The Smart Way to Give to Charity – Donor Advised Funds

Giving to charity and to those in need is on most people’s mind this time of year. The new higher standard deductions that came with the recent tax changes have made it more challenging to deduct donations.

I hope no one gives just for the tax break, but paying less taxes is always a good thing. So, what can you do? Consider opening a Donor Advised Fund!

What is a Donor Advised Fund (DAF)?

A donor advised fund is an investment account for charity. You donate cash or investments. You can then donate to charity from the fund and invest it so it can keep growing (and can keep giving).

The year you donate to the DAF counts as a charitable contribution. Then you are free to take your time to give to individual charities. This means you can make larger lump sum donations strategically, say every other year or so, so that you are able to itemize deductions on your taxes.

But the best part, in my opinion, is that you don’t need to keep track of every donation you make for taxes anymore. You got the tax deduction when you donated to the fund. So that is the only transaction you need to keep track of.

Where should I open a DAF?

The 3 DAF custodians I looked at are Vanguard Charitable, Fidelity Charitable and Schwab Charitable. TD Ameritrade currently only allows institutional clients to open one, but at the time of this writing, Charles Schwab bought TD Ameritrade, so that might change soon.

Fidelity & Schwab have initial account minimums of $5,000 and require a minimum donation of $50. Vanguard requires an initial account minimum of $25,000 and requires a minimum donation of $500. All three accept cash and securities, including appreciated securities.

My recommendation is to choose the custodian you already use for your taxable if that’s an option. Most people will probably go with Fidelity or Schwab for the lower initial minimum and lower donation minimum of $50.

The Smart Way to Give to Charity- Donor Advised Funds

Why donating appreciated shares is a win/win

Appreciated shares in a taxable account is subject to either long term or short term capital gains tax. Long term capital gains starts at 15% (up to 20%) + state income tax + 3.8% extra tax for higher-income folks.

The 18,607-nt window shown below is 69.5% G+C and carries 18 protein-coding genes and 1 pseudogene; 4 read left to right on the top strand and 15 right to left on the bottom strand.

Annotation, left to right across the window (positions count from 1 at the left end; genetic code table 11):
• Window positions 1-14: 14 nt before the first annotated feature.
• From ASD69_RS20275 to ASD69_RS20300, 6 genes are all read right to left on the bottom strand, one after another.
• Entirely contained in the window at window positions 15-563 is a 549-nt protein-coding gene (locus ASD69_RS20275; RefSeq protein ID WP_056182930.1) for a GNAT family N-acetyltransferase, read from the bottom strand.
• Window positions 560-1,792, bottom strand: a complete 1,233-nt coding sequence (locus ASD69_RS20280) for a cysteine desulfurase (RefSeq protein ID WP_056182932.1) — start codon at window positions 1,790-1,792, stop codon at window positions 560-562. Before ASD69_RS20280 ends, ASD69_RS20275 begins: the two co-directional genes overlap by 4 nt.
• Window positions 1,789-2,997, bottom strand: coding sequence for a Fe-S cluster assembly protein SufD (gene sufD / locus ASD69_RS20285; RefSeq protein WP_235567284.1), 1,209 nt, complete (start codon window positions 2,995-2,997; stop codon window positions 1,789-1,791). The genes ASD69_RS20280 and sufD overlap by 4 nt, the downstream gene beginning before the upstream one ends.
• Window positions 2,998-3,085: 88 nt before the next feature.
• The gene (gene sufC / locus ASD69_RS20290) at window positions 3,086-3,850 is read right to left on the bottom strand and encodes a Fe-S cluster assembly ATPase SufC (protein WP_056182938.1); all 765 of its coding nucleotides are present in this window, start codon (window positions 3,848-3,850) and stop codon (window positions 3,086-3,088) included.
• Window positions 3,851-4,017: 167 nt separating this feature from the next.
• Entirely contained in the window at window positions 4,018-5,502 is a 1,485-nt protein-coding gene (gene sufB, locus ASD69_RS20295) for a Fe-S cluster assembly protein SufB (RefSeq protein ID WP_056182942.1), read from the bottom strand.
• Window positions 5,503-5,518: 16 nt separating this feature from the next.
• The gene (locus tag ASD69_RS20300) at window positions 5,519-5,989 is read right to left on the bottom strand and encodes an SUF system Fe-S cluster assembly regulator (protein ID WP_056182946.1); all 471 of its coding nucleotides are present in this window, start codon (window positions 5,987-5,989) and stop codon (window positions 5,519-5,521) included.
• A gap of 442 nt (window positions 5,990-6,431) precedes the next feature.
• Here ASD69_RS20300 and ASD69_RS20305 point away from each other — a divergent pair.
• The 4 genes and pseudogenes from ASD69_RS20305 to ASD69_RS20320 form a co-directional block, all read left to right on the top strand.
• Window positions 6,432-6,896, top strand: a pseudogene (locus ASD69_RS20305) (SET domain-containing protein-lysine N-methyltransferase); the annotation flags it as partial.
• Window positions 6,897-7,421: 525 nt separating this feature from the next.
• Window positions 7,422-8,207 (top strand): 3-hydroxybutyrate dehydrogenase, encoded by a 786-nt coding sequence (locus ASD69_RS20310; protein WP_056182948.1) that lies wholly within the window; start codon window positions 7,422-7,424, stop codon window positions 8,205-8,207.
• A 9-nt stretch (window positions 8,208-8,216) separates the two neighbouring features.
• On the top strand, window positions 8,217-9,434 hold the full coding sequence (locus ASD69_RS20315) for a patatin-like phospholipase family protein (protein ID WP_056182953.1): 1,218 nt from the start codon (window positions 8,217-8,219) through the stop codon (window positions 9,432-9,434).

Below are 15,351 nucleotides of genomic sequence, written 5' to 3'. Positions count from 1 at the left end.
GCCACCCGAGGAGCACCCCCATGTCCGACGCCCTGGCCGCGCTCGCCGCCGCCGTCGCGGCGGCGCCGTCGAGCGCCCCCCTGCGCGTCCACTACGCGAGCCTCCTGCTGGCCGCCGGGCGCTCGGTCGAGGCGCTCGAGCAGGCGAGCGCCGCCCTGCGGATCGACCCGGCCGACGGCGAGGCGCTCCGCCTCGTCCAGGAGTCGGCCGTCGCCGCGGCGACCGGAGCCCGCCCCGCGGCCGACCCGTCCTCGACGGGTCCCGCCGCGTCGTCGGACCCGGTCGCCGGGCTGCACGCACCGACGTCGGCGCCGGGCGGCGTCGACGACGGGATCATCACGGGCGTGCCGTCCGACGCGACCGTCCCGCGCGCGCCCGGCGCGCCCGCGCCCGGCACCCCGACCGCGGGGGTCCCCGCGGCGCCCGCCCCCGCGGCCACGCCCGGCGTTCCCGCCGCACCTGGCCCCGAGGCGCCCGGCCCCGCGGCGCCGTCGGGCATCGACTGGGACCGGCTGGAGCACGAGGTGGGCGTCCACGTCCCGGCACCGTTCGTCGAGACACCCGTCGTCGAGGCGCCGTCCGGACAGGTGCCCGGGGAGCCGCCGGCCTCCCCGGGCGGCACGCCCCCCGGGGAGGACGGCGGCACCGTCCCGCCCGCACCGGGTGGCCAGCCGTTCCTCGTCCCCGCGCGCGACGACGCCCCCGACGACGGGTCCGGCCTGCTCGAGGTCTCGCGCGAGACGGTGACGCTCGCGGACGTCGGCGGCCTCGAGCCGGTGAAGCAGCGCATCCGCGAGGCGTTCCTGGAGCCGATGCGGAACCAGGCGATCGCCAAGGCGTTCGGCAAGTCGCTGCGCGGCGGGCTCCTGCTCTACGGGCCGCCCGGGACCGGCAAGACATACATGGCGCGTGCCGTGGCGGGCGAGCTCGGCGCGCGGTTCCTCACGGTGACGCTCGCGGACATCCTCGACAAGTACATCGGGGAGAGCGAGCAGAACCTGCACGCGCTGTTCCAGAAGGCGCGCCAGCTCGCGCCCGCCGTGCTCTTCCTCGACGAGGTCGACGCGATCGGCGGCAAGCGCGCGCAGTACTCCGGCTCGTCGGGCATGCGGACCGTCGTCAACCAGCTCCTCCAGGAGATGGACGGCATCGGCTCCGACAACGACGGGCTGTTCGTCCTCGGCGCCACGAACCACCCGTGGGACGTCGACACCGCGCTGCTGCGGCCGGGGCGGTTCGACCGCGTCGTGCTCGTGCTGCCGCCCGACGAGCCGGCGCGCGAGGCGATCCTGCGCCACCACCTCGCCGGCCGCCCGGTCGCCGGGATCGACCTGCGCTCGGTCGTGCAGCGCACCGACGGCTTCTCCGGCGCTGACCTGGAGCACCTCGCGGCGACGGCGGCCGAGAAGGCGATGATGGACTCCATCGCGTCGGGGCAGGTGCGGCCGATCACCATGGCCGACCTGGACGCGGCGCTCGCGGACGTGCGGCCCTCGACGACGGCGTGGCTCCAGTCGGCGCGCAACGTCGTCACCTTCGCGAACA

But, if you donate these shares to charity (via a DAF or not), you don’t pay any taxes on it and neither does the charity. They get the fully appreciated shares tax-free if you held the shares for at least a year. And you can write off the amount of the appreciated shares too! So really, it’s a win/win/win in my book.

If you held the appreciated shares for less than a year, you can deduct the original cost (or cost basis) of the shares, not the appreciated value. So it’s best to donate appreciated shares that you’ve owned for more than a year.

Giving via a DAF or via donating appreciated shares is cheaper than “giving cash” due to the tax savings.

Should you give?

Giving is personal. I only started giving relatively recently.

When I was a resident, I said “I'll give when I'm an attending.” That seemed logical – I wasn't making a lot and had student loans accumulating interest every day. Then I became an attending. Then I said “I'll give once I don't have so many loans” or “I'll give once I get some financial footing.”

Somewhere along the way, I discovered Farnoosh Torabi's So Money podcast. I started with her inaugural podcast with guest Tony Robbins. One part really got to me:

People say, ‘When I'm rich, I'll give', they're lying. If you won't give a dime out of a dollar, there's no way you're gonna give a 100 million out of a billion, you're lying to yourself. But if you can do it today, the biggest thing that giving does, is it teaches your brain there's more than enough.

Tony Robbins

Right after I listened to that podcast, I made my first donation – I pledged to give a small amount quarterly to my alma mater Barnard College and specifically earmarked the funds for financial aid. I received generous financial aid in the form of grants and work-study and hope that my small contribution will help someone else attend.

I have since given to:

  • Camp Discovery – a summer camp for kids with severe skin diseases
  • KACFNY – Korean American Community Foundation of NY
  • Village Impact – a foundation that builds sustainable schools in Kenya

My goal for 2020 is to open an account with Vanguard Charitable with at least $25,000. I chose Vanguard since that is where is my taxable brokerage account is, meaning I can easily transfer appreciated shares from my taxable account. One thing I learned this year is that the more money I make, the more impact I can have. Wealthy Mom MD is working on a project where we will donate 50% of the profits to this DAF, I can’t wait to tell you more about it!

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